Soil texture is about the mineral portion of your soil. When you hear that it takes a thousand years to make an inch of soil, what you are hearing about is how long it takes to create the mineral portion of your soil.
So you might think that is would be great to have a silty loam soil - but you actually have sandy loam. Guess what. You are stuck with what you have.
Your soil texture is an intrinsic part of your soil. What you see is what you get. You can not change it, but understanding something about it will suggest ways to work well with it. And almost every problem you might run into can be solved or at least improved with compost.
You can learn simple DIY soil texture testing techniques here. Once you know what your texture is you can come back to see what it means.
Soil texture is a measurement of the mineral parts of your soil, those ground up bits of rock pulverized over the millennia. It is calculated by measuring the proportions of sand, silt and clay particles in your soil.
The sand, silt and clay make up the mineral part of your soil. Ideally a soil has about 45% minerals, 25% water, 25% air and 5% organic matter.
Your soil texture has an enormous effect on water and on nutrients.
This is a gross simplification of one of the ways plants get the nutrients they need. Below is a chart with 17 of the nutrients we know plants need to be healthy.
The non mineral elements, Carbon, Hydrogen and Oxygen, plants get from the air and water. About 95% of the weight of the plant is made up from these three elements. Only about 5% by weight comes from the minerals in the soil. These are still essential to plant growth and health however.
Plants take up their nutrients from the soil in ionic form for the most part. If you look closely at the above chart you'll see little + and - signs. The ones with + signs are cations. The ones with - signs are anions. Most of the essential ions are cations or ions with a positive charge.
The sand and silt portions of your
soil texture are essentially ground up rock differentiated by their
size. These do not have an electric charge.
Clay is different. Clay is a colloidal substance. It is always formed through a chemical weathering process. Each microscopic clay particle carries negative charges along its edges. This is where soil fertility dynamics live.
They act as places to hold cations -
the positively charged ions that plants need for their nutrition.
Here is a photo of clay as seen through a scanning electron microscope. It lets us see the flat stacks of clay that create all the great and not so great things about clay.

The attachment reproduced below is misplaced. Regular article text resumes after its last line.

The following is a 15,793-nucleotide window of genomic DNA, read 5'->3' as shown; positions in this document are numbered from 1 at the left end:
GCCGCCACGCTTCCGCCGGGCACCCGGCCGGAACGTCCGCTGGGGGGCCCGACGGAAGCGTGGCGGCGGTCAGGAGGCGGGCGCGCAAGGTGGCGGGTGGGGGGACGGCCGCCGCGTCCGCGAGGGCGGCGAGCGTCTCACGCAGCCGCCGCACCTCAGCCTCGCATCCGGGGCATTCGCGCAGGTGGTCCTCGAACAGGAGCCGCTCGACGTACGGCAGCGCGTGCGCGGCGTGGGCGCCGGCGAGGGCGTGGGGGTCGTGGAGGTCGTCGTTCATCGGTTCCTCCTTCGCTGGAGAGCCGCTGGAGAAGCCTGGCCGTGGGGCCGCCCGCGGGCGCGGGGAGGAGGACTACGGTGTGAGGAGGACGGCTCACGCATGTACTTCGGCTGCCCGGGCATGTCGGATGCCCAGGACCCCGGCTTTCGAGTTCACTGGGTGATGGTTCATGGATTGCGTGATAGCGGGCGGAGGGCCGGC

Cation Exchange Capacity - CEC
The negatively charged edges of the clay wafers you see above attract the cations, holding them gently in place. By gently I mean kind of like static cling as opposed to say super glue. This keeps the positively charged ions that are plant nutrients in the soil and handy for plant roots to get access to.
The measure of how many cations a particular soil can hold is called the Cation Exchange Capacity or CEC. Having a higher CEC essentially means your soil has a bigger cupboard and can fill the pantry so to speak. In other words it is more fertile.
The amount of clay in your soil determines to a large extent how many nutrients it can hold. The type of clay is also a factor. Clay can vary widely with CEC levels from 5 to 150.
This page offers a deeper dive into CEC if you are interested.
Your soil texture has a huge effect on how water moves and is stored or not stored in the soil. There are three types of water dynamic at work here.
When it rains or you water your garden water moves into the soil filling all the pore spaces. Over the next few hours or days, depending in part on the soil texture, the excess water will drain away.
Sandy soils have big pores so the water will drain away fast. Clay soils have much smaller pores so gravity drainage may take several days. Plants can use this water while it is present. In sandy soils this happens fast so plants living in sandy soils tend to have roots that can take up the water fast… because it drains away fast too.
the excess gravitational water drains away there is still lots of water
left in the soil. The water is held in place partly by the tendency of
the water molecules to stick to each other and to be attached to the
The amount of water in the soil immediately after drainage is done is called the field capacity. Almost all this water is available for plants.
is a very thin layer of water surrounding each of the soil particles.
This type of water is held so tightly by the soil that it is not
available to plants.
A tablespoon full of sand would cover a table while the same volume of clay would cover a football field. Given that this film of water covers the surface of each soil particle you’ll end up with way more hygroscopic water in clay soil than in sands or silts.
Plant Available Water and Soil Texture
This diagram shows just how much of the water in the soil is available to plants growing in soils of different textures.
As you can see here while most water might be held in a clay soil, the most plant available water would be in a silt loam soil.
Soil Texture Testing - if you still need to figure out your soil texture.
Soil pH - to learn more about how soil pH affects your crops.
Phosphorus Fertilizer of Mycorrhizal Fungi - to learn another way to get this nutrient to your plants.